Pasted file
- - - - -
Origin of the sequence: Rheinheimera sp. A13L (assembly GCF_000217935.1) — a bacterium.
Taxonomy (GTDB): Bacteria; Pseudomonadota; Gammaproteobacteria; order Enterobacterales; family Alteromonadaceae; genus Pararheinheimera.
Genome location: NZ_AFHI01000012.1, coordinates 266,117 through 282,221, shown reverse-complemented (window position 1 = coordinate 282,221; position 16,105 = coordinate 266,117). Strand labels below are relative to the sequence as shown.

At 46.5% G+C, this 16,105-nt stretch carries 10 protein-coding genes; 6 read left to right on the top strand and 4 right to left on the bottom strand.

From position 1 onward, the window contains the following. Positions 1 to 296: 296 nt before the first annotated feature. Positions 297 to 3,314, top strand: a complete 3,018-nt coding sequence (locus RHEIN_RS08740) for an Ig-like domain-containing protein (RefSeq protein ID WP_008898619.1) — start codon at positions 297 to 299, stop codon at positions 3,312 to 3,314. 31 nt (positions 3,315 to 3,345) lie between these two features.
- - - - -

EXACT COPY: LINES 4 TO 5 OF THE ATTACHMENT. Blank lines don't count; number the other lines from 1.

At 46.5% G+C, this 16,105-nt stretch carries 10 protein-coding genes; 6 read left to right on the top strand and 4 right to left on the bottom strand.

From position 1 onward, the window contains the following. Positions 1 to 296: 296 nt before the first annotated feature. Positions 297 to 3,314, top strand: a complete 3,018-nt coding sequence (locus RHEIN_RS08740) for an Ig-like domain-containing protein (RefSeq protein ID WP_008898619.1) — start codon at positions 297 to 299, stop codon at positions 3,312 to 3,314. 31 nt (positions 3,315 to 3,345) lie between these two features.